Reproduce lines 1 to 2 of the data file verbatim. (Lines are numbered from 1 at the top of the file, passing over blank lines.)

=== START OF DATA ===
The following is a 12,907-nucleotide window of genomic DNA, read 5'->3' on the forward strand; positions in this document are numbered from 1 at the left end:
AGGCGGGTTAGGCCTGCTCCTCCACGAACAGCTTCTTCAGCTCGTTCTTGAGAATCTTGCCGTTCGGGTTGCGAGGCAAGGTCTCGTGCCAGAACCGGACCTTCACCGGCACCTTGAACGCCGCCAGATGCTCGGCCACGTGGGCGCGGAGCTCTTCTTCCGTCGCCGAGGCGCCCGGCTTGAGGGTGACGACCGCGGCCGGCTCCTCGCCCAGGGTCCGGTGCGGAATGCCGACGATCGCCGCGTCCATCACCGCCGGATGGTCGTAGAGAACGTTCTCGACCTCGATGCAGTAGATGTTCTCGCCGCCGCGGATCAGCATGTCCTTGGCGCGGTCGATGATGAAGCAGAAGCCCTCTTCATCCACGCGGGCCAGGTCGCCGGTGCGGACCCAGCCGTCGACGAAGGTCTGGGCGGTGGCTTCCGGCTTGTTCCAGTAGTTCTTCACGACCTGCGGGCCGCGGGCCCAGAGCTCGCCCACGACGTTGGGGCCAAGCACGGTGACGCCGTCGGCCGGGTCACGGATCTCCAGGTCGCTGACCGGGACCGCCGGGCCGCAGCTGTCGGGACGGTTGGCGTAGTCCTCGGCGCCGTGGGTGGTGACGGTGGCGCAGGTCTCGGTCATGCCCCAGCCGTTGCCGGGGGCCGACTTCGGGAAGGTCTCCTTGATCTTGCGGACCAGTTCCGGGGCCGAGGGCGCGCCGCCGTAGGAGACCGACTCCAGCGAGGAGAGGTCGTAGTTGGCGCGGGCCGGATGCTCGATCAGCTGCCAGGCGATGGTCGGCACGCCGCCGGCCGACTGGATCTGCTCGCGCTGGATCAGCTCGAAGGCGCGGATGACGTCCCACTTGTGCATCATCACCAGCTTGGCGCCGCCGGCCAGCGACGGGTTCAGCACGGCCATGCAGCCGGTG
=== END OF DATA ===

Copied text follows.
The following is a 12,907-nucleotide window of genomic DNA, read 5'->3' on the forward strand; positions in this document are numbered from 1 at the left end:
AGGCGGGTTAGGCCTGCTCCTCCACGAACAGCTTCTTCAGCTCGTTCTTGAGAATCTTGCCGTTCGGGTTGCGAGGCAAGGTCTCGTGCCAGAACCGGACCTTCACCGGCACCTTGAACGCCGCCAGATGCTCGGCCACGTGGGCGCGGAGCTCTTCTTCCGTCGCCGAGGCGCCCGGCTTGAGGGTGACGACCGCGGCCGGCTCCTCGCCCAGGGTCCGGTGCGGAATGCCGACGATCGCCGCGTCCATCACCGCCGGATGGTCGTAGAGAACGTTCTCGACCTCGATGCAGTAGATGTTCTCGCCGCCGCGGATCAGCATGTCCTTGGCGCGGTCGATGATGAAGCAGAAGCCCTCTTCATCCACGCGGGCCAGGTCGCCGGTGCGGACCCAGCCGTCGACGAAGGTCTGGGCGGTGGCTTCCGGCTTGTTCCAGTAGTTCTTCACGACCTGCGGGCCGCGGGCCCAGAGCTCGCCCACGACGTTGGGGCCAAGCACGGTGACGCCGTCGGCCGGGTCACGGATCTCCAGGTCGCTGACCGGGACCGCCGGGCCGCAGCTGTCGGGACGGTTGGCGTAGTCCTCGGCGCCGTGGGTGGTGACGGTGGCGCAGGTCTCGGTCATGCCCCAGCCGTTGCCGGGGGCCGACTTCGGGAAGGTCTCCTTGATCTTGCGGACCAGTTCCGGGGCCGAGGGCGCGCCGCCGTAGGAGACCGACTCCAGCGAGGAGAGGTCGTAGTTGGCGCGGGCCGGATGCTCGATCAGCTGCCAGGCGATGGTCGGCACGCCGCCGGCCGACTGGATCTGCTCGCGCTGGATCAGCTCGAAGGCGCGGATGACGTCCCACTTGTGCATCATCACCAGCTTGGCGCCGCCGGCCAGCGACGGGTTCAGCACGGCCATGCAGCCGGTG